6 Feb 2022

Tertiary Education Union concerned funding changes will 'rob Peter to pay Paul'

7:19 am on 6 February 2022

The Tertiary Education Union is worried small polytechnics will not survive a major overhaul of tertiary education funding.

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Photo: 123rf

From the start of next year the government is nearly doubling its funding for some industry training and slashing subsidies for certificate and diploma courses.

It will also start paying institutions a bonus of up to $1300 for enrolling students with minimal or no prior qualifications.

The changes would be part of an overhaul of the system that allocates about $700 million a year for industry training such as apprenticeships and certificate and diploma courses at all types of tertiary institution.

Called the Unified Funding System, it would significantly increase the incentive to provide work-based training by increasing per-trainee subsidies by 40-90 percent.

That would bring industry training funding rates much closer to the per-student rates for certificate and diploma courses, which would fall 15-20 percent, with bigger decreases for extramural or online courses.

The system was also expected to ensure the long-term financial viability of polytechnics, which are now subsidiaries of the national polytechnic and workplace training organisation, Te Pukenga.

Te Pukenga said it needed more detail before it could comment on the new system.

However, a Cabinet paper said it would result in significant shifts of funding between Te Pukenga's subsidiary polytechnics.

It would also increase funding to wananga, slightly decrease funding to universities, and significantly decrease per-student funding for private institutions.

Tertiary Education Union president Tina Smith said she was not convinced the new system would ensure the viability of small polytechnics, even though that had been a goal of the changes.

"This system is going to cut money to providers and is essentially robbing Peter to pay Paul," she said.

"With provider-based funding being cut down to 84 percent we risk losing institutions in some areas and that's just not good enough."

Extra funding would accompany the changes, but it would not be enough because the sector had lost a lot of income in the past 10 years, Smith said.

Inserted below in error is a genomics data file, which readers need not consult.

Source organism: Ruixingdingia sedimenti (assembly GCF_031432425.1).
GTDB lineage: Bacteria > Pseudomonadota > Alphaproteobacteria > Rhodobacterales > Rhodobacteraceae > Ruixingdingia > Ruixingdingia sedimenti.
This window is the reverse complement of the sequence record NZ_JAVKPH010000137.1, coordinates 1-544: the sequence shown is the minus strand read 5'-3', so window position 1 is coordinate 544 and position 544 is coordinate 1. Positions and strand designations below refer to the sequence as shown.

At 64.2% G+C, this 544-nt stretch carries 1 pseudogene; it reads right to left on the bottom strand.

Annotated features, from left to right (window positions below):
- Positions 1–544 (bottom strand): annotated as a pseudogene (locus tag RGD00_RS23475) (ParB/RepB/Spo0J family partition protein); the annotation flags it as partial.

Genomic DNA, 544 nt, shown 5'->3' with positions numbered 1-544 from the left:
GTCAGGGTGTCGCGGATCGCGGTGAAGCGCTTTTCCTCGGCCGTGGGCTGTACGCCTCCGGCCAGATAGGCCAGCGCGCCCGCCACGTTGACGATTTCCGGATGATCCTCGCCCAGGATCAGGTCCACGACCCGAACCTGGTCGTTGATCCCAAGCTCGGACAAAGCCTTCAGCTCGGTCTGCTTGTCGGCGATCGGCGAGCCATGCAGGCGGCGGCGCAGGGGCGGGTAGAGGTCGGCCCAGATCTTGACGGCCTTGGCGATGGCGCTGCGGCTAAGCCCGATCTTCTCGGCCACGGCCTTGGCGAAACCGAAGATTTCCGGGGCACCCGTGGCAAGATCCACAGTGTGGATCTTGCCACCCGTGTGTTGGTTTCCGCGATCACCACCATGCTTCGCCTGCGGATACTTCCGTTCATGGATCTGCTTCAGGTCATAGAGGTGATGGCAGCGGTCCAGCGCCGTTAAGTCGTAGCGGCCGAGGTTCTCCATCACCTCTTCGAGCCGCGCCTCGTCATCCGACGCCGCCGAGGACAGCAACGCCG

The chair of Independent Tertiary Education New Zealand, Craig Musson, said it was not yet clear how the changes would affect private institutions.

However, he said he was disappointed most of the funding would still be based on the number of students enrolled, rather than on the actual cost of the course.

"We hoped this was going to be the panacea for change, but it could be that some providers are worse off, some will be maybe no better off, and there might be a smaller percentage that are far better off," he said.

The changes could lower education quality, Musson said.

"Some of it is going to be incentive-based and as soon as you put in incentive-based systems, if people's funding is based on those education outcomes it can have a negative effect."

A Cabinet paper said the new system would divide funding into three components with about 84 percent based on student enrolments, eight percent on student characteristics, and about 8 percent reserved as a strategic fund.

The exact rate paid per student for the largest component, known as Delivery, would vary according to subject and mode of study - whether on-campus, at work or online.

The second component, Learner, would pay institutions $1100-$1300 for every student who was disabled or who did not have at least a level three certificate qualification. They would also get $137 for Māori and Pacific students, or $329 if they were studying for a level 7 diploma.

Some of the learner component would be allocated only if institutions reached performance measures such as particular pass rates.

The third component, called the Strategic Component, would be used to meet regional skill needs and to pay for the development and maintenance of qualifications.

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